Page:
The public clamour to cap bankers' bonuses is being acted upon with varying degrees of urgency and strictness by governments and regulators around the world. Writer Edward Russell-Walling

Last month, the Dutch government deployed what some see as the nuclear option in efforts to tame banking compensation culture - bonus caps. Its new banking code will restrict bonuses for Dutch bank directors to the equivalent of a year's salary. Pay may not be the most important bit of banking in need of reform, but it is the most visible and most immediately vulnerable to political action.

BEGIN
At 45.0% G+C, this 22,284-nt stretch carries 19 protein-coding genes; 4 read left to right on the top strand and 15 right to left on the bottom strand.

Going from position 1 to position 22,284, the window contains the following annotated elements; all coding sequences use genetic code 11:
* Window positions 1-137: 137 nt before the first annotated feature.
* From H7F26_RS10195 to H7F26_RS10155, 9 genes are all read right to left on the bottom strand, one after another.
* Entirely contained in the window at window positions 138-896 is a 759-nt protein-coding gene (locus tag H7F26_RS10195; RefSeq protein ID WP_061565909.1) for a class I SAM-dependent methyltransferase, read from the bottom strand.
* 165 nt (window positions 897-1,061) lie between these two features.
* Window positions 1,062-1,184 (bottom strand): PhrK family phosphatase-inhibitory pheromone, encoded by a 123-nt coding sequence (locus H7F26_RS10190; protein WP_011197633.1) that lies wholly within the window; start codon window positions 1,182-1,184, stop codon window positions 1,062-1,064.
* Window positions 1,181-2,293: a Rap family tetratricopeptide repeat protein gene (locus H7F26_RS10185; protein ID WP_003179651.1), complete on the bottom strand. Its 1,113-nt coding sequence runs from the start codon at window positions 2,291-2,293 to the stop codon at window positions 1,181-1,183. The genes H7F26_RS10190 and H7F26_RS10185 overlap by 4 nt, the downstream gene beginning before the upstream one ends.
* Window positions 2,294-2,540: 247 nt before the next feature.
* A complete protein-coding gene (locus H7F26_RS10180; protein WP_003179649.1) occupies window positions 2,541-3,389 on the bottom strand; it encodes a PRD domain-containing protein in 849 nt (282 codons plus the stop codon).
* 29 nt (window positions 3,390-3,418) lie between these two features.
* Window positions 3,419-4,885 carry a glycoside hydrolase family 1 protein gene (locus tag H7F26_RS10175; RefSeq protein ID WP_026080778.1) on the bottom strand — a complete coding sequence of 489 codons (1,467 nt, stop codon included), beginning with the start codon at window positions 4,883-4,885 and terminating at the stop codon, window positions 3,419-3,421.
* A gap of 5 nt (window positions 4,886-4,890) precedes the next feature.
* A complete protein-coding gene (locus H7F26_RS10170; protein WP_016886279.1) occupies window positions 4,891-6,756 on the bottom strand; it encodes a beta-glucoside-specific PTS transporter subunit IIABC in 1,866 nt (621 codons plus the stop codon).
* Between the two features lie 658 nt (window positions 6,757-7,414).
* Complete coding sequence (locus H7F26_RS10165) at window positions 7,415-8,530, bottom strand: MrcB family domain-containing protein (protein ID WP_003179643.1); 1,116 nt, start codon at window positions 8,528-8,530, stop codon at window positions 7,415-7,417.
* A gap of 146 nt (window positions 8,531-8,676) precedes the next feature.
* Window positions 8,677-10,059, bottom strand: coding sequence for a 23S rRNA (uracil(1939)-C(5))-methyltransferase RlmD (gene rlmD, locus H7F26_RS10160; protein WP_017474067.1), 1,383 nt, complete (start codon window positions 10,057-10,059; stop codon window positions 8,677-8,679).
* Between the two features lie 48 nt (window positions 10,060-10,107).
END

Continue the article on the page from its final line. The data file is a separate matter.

Given wholesale banks' reluctance to move boldly on pay by themselves - indeed, with evidence of their slipping back into the old ways - such action is starting to warm up. Tougher capital requirements and prudential regulation are more likely to prevent a repeat of the banking crisis. But the item topping the agenda at the G-20 Pittsburgh banking summit (yet to take place as this issue went to press) was 'corporate governance and compensation practices'. Governments know that acting on bonuses offers their best chance of a quick win for electoral consumption.

With opposing views from the US and Europe on the imposition of actual bonus caps, the G-20 will probably stop short of demanding a limit on individual payouts and compromise on capping the total bonus pool relative to a bank's capital or performance.